HAMBURG (Reuters) - Part of a huge German abattoir and meatpacking complex at the centre of a coronavirus outbreak can reopen, German authorities said on Wednesday.
The Toennies slaughterhouse and meat packing complex in Rheda-Wiedenbrueck in western Germany has been closed since mid-June after some 1,500 workers tested positive for COVID-19. This caused a lockdown for 600,000 people in the surrounding Guetersloh region that was lifted on July 6.
Part of the complex was allowed on Wednesday to reopen after new health, safety and hygiene concepts were agreed, the Rheda-Wiedenbrueck local government authority said.
The reopened plants have 597 employees involved in slaughtering and seven in meat processing and work can start immediately, the authority said.
Toennies has also applied for the reopening of the rest of its meatpacking plant, the authority said. Health and safety experts will visit the plant on Thursday to examine the company’s hygiene concept and a test reopening is possible on Friday, it said.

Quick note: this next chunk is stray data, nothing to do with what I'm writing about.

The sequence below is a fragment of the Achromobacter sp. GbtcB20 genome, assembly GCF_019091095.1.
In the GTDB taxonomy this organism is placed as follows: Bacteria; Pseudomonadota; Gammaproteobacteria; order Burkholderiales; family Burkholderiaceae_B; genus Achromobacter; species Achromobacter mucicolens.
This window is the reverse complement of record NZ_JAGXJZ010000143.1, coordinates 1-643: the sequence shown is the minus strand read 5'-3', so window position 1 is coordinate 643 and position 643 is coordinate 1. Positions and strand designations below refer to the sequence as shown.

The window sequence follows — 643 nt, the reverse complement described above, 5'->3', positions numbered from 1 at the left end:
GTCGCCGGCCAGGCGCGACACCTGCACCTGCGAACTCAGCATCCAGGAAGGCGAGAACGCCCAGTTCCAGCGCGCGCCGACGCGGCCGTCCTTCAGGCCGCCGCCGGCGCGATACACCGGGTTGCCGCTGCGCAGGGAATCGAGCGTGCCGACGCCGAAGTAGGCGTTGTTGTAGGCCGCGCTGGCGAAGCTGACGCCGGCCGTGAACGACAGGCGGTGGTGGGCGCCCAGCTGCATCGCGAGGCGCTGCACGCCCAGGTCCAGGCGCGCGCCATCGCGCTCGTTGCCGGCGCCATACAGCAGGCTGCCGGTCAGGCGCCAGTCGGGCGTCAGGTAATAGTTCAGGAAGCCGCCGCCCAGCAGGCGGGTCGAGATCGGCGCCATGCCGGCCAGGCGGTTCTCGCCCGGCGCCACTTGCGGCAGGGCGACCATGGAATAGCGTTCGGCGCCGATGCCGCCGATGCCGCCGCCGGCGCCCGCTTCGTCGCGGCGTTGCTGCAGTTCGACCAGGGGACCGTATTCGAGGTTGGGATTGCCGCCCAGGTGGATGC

German slaughterhouses have faced criticism for extensive use of migrant labour from east Europe under sub-contracts with cramped accommodation suspected of helping outbreaks of coronavirus in abattoirs.
Under a new concept, apartments where the workers at the reopened slaughterhouse live will be inspected and personnel will only drive two people at a time in automobiles, the authority said.
The Toennies plant in Rheda-Wiedenbrueck normally slaughters and processes about 14% of Germany’s pigs and is one of 19 meatpacking plants in Germany Toennies owns.
The closure has caused a sharp fall in German pig meat prices for farmers.
Reporting by Michael Hogan; Editing by Lisa Shumaker
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